The First Lady of Texas, Cecilia Abbott, and the commissioner over the state’s child welfare system, asked faith partners in Texas to help the youth and their families in the system.
The First Lady and the commissioner over the Department of Family and Protective Services (DFPS), Hank Whitman, announced the “Network of Nurture Initiative,” by sending a letter on Friday to the faith leaders. They asked them to join in a partnership with the state agency to help find loving homes for these children and to lend support for youth in the system.
“The new year brings new hope for health, happiness and prosperity, and resolutions to spend more time enjoying friends and most importantly, family,” the letter reads. “While not everyone feels called to foster or adopt a child in need, we are all called to do something for this vulnerable population. As you start planning your programs for the new year, please consider becoming a part of a ‘network of nurture’ that provides support to youth and families in the child welfare system.”
The letter, attached below, tells the faith partners exactly how they and their congregations can help these children and their families.
A statement from Governor Abbott’s office provided that faith partners and their members can help by:
- Surveying members to see how many foster and adoptive families are a part of their congregation that may need support.
- Encouraging members to provide support services to foster and adoptive parents, such as babysitting or providing meals.
- Mentoring an older youth transitioning out of the foster care system through ministries such as The Open Table, a faith-based model that congregations use to create community and transformation.
- Donating diapers, clothing, school supplies, car seats, cribs and beds, or volunteering to help sort items at a CPS Rainbow Room.
- Considering joining the CarePortal or Orphan Care Solutions, online portals that allow congregants to fulfill requests for goods and services requested by a CPS caseworker or family member.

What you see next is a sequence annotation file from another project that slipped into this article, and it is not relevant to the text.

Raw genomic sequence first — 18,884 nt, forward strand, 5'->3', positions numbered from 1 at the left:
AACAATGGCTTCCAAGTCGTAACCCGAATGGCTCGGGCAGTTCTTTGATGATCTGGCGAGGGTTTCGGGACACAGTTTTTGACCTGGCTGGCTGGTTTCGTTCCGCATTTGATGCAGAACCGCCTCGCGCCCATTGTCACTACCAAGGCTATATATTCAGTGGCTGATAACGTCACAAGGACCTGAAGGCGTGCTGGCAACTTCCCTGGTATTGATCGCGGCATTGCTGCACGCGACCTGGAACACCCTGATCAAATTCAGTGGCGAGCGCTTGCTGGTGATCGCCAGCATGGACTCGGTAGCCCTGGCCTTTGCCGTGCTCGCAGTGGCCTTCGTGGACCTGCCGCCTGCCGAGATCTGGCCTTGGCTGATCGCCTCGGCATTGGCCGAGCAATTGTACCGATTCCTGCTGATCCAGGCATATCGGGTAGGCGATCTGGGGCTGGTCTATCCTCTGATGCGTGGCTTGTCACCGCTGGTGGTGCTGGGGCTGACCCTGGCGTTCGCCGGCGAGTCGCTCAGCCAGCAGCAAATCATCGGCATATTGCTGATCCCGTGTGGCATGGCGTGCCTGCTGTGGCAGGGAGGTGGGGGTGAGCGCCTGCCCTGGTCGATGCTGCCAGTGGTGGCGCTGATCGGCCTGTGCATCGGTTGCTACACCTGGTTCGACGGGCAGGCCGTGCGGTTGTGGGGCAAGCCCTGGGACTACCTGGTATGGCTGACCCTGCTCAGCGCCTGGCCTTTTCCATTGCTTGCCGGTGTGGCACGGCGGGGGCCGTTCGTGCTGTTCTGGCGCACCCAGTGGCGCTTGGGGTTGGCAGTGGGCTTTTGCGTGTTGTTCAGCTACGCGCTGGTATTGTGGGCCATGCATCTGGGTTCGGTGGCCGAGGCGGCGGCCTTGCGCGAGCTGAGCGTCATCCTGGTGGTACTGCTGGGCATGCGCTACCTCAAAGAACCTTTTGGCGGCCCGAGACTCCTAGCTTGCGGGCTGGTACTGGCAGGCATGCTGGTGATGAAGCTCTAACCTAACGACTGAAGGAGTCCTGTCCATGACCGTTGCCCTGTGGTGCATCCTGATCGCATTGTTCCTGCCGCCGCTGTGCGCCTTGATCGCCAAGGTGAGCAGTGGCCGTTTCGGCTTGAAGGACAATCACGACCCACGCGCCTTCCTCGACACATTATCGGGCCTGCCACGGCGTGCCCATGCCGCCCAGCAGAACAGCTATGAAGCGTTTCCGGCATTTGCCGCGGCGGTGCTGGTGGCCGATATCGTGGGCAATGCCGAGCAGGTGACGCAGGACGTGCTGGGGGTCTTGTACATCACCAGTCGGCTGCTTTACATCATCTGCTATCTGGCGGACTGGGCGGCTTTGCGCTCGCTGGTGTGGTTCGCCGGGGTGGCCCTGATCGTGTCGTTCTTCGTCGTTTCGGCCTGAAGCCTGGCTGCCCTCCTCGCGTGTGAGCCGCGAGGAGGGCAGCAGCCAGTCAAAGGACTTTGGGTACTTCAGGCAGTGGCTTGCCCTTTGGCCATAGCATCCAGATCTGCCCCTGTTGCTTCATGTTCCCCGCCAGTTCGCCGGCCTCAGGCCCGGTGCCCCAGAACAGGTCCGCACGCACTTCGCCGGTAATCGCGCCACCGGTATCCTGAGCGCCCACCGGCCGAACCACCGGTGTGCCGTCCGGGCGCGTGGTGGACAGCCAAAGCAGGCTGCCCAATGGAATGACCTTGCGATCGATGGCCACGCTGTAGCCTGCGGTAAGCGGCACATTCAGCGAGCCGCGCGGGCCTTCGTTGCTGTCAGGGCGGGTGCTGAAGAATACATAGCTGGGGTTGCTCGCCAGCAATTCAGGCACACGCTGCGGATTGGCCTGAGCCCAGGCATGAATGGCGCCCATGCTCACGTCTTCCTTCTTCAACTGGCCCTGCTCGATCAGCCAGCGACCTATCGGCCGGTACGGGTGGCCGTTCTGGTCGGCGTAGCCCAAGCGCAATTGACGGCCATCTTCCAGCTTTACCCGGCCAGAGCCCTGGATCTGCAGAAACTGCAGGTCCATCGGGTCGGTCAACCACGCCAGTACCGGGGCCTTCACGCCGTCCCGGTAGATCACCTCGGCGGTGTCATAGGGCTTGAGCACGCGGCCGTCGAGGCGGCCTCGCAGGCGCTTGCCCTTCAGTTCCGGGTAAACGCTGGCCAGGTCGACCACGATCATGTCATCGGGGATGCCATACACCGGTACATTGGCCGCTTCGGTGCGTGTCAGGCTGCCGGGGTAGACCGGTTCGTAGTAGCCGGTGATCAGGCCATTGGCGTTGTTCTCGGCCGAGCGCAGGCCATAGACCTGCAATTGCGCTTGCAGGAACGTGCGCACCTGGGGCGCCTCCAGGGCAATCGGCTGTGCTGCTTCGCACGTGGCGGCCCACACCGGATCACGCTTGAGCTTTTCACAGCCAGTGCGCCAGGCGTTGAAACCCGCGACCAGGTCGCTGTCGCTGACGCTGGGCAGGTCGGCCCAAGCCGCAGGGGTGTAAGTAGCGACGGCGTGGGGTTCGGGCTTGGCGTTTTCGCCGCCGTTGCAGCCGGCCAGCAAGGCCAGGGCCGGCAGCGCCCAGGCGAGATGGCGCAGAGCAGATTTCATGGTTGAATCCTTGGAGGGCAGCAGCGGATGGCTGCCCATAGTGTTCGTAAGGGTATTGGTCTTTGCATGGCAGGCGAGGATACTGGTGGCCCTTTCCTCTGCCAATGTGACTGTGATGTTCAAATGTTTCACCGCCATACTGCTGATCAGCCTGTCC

- Participating in Blue Sunday, a national day of prayer for abused and neglected children that is typically held on the last Sunday in April.
“If you feel called to help serve Texas children in foster care and those families fostering children, please contact Felicia Mason-Edwards, Division Administrator for Faith-based programs at DFPS.” She can be emailed at email@example.com.
The letter also attached a list of DFPS faith-based specialists that included information on the areas of how they were serving these children. This way those who wish to help can locate the specialist nearest them.
Prior to Commissioner Whitman taking office, the advisory panel for TDFPS approved new agency rules aimed at preventing deaths of children in CPS foster care. As reported by Breitbart Texas, the Council’s action came after the deaths of two-year-old Alexandria Hill and eleven-month-old Orien Hamilton. Both died of blunt-force head injuries suffered in foster and kinship homes. The homes were approved by child-placing agencies (CPAs) which were licensed by TDFPS. The Department licenses the 220 foster child-placing agencies that recruit, investigate, and train potential foster and kinship parents and monitor the placements once they become caregivers.
The department and the state was also sued in December 2014 in a class-action lawsuit filed by a New York advocacy group called Children’s Rights. About 12,000 children are included in the class-action suit. These children are in long-term care in Texas. In December 2015, U.S. District Judge Janis Graham Jack ordered the State of Texas to enact reforms for its children’s services. The judge noted that the department was underfunded and called the long-term foster care system “broken.” She also noted the frequency of sexual and other abuse, as well as the use of psychotropic medications. The judge appointed two special masters in the spring of 2016 and the case is ongoing.
In April 2016, Texas Governor Greg Abbott appointed Henry “Hank” Whitman as DFPS commissioner saying the “status quo at CPS is unacceptable.” Whitman is a former chief of the Texas Rangers. In early December, the Office of the Governor’s Criminal Justice Division announced that it will be partnering with TDFPS to start a new conservatorship pilot project that is hoped to help improve emergency and long-term placements for foster children who have high needs. The project will be financially supported through funds from the federal Victims of Crime Act (VOCA).